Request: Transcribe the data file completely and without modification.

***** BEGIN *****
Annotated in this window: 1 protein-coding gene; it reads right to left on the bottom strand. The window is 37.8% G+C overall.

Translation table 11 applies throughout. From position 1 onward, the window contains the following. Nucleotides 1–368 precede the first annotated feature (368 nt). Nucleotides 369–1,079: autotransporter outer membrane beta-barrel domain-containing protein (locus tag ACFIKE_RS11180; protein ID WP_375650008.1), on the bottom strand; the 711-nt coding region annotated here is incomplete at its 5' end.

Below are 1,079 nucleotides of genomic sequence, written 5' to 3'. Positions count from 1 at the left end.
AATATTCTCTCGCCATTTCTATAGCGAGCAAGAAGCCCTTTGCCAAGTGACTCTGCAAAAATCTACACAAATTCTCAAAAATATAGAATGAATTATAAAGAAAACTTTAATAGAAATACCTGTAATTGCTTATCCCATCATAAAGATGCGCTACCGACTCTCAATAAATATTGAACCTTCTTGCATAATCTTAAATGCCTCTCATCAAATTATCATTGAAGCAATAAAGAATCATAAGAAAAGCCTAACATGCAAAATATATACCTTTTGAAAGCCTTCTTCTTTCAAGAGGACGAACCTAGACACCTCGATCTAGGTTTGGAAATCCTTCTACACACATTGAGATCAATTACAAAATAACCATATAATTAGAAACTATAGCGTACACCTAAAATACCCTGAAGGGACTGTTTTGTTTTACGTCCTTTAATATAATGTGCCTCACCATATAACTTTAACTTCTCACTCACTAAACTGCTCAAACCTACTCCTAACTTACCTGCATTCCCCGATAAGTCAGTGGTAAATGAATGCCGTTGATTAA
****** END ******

Annotated in this window: 1 protein-coding gene; it reads right to left on the bottom strand. The window is 37.8% G+C overall.

Translation table 11 applies throughout. From position 1 onward, the window contains the following. Nucleotides 1–368 precede the first annotated feature (368 nt). Nucleotides 369–1,079: autotransporter outer membrane beta-barrel domain-containing protein (locus tag ACFIKE_RS11180; protein ID WP_375650008.1), on the bottom strand; the 711-nt coding region annotated here is incomplete at its 5' end.

Below are 1,079 nucleotides of genomic sequence, written 5' to 3'. Positions count from 1 at the left end.
AATATTCTCTCGCCATTTCTATAGCGAGCAAGAAGCCCTTTGCCAAGTGACTCTGCAAAAATCTACACAAATTCTCAAAAATATAGAATGAATTATAAAGAAAACTTTAATAGAAATACCTGTAATTGCTTATCCCATCATAAAGATGCGCTACCGACTCTCAATAAATATTGAACCTTCTTGCATAATCTTAAATGCCTCTCATCAAATTATCATTGAAGCAATAAAGAATCATAAGAAAAGCCTAACATGCAAAATATATACCTTTTGAAAGCCTTCTTCTTTCAAGAGGACGAACCTAGACACCTCGATCTAGGTTTGGAAATCCTTCTACACACATTGAGATCAATTACAAAATAACCATATAATTAGAAACTATAGCGTACACCTAAAATACCCTGAAGGGACTGTTTTGTTTTACGTCCTTTAATATAATGTGCCTCACCATATAACTTTAACTTCTCACTCACTAAACTGCTCAAACCTACTCCTAACTTACCTGCATTCCCCGATAAGTCAGTGGTAAATGAATGCCGTTGATTAA